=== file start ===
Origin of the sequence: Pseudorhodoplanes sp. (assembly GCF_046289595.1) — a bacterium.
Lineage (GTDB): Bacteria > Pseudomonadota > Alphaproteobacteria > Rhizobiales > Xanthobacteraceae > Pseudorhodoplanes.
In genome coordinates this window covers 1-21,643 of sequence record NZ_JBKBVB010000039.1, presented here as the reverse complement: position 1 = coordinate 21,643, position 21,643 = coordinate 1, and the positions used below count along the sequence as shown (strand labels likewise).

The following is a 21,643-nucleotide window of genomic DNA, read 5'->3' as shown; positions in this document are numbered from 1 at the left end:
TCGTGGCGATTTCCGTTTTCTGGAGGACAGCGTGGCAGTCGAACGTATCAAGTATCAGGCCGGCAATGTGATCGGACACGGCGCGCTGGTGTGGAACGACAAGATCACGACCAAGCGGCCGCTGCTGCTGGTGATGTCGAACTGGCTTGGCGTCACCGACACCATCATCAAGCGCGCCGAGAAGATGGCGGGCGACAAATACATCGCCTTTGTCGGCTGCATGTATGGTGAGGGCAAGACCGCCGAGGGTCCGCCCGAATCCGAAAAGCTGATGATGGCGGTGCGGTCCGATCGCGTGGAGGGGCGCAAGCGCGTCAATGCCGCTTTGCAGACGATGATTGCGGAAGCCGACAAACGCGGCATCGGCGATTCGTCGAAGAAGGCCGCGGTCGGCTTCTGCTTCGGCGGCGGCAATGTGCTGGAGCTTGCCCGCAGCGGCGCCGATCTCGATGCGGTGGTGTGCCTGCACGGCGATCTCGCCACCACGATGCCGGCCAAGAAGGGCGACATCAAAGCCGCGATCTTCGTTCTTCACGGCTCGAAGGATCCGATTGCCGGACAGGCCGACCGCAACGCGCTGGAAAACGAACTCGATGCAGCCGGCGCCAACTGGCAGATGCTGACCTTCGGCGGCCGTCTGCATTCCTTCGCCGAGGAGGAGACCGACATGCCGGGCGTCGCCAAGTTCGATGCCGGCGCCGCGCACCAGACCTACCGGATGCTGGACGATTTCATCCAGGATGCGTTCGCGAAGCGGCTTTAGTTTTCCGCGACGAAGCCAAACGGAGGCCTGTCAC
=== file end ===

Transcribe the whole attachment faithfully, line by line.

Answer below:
Origin of the sequence: Pseudorhodoplanes sp. (assembly GCF_046289595.1) — a bacterium.
Lineage (GTDB): Bacteria > Pseudomonadota > Alphaproteobacteria > Rhizobiales > Xanthobacteraceae > Pseudorhodoplanes.
In genome coordinates this window covers 1-21,643 of sequence record NZ_JBKBVB010000039.1, presented here as the reverse complement: position 1 = coordinate 21,643, position 21,643 = coordinate 1, and the positions used below count along the sequence as shown (strand labels likewise).

The following is a 21,643-nucleotide window of genomic DNA, read 5'->3' as shown; positions in this document are numbered from 1 at the left end:
TCGTGGCGATTTCCGTTTTCTGGAGGACAGCGTGGCAGTCGAACGTATCAAGTATCAGGCCGGCAATGTGATCGGACACGGCGCGCTGGTGTGGAACGACAAGATCACGACCAAGCGGCCGCTGCTGCTGGTGATGTCGAACTGGCTTGGCGTCACCGACACCATCATCAAGCGCGCCGAGAAGATGGCGGGCGACAAATACATCGCCTTTGTCGGCTGCATGTATGGTGAGGGCAAGACCGCCGAGGGTCCGCCCGAATCCGAAAAGCTGATGATGGCGGTGCGGTCCGATCGCGTGGAGGGGCGCAAGCGCGTCAATGCCGCTTTGCAGACGATGATTGCGGAAGCCGACAAACGCGGCATCGGCGATTCGTCGAAGAAGGCCGCGGTCGGCTTCTGCTTCGGCGGCGGCAATGTGCTGGAGCTTGCCCGCAGCGGCGCCGATCTCGATGCGGTGGTGTGCCTGCACGGCGATCTCGCCACCACGATGCCGGCCAAGAAGGGCGACATCAAAGCCGCGATCTTCGTTCTTCACGGCTCGAAGGATCCGATTGCCGGACAGGCCGACCGCAACGCGCTGGAAAACGAACTCGATGCAGCCGGCGCCAACTGGCAGATGCTGACCTTCGGCGGCCGTCTGCATTCCTTCGCCGAGGAGGAGACCGACATGCCGGGCGTCGCCAAGTTCGATGCCGGCGCCGCGCACCAGACCTACCGGATGCTGGACGATTTCATCCAGGATGCGTTCGCGAAGCGGCTTTAGTTTTCCGCGACGAAGCCAAACGGAGGCCTGTCAC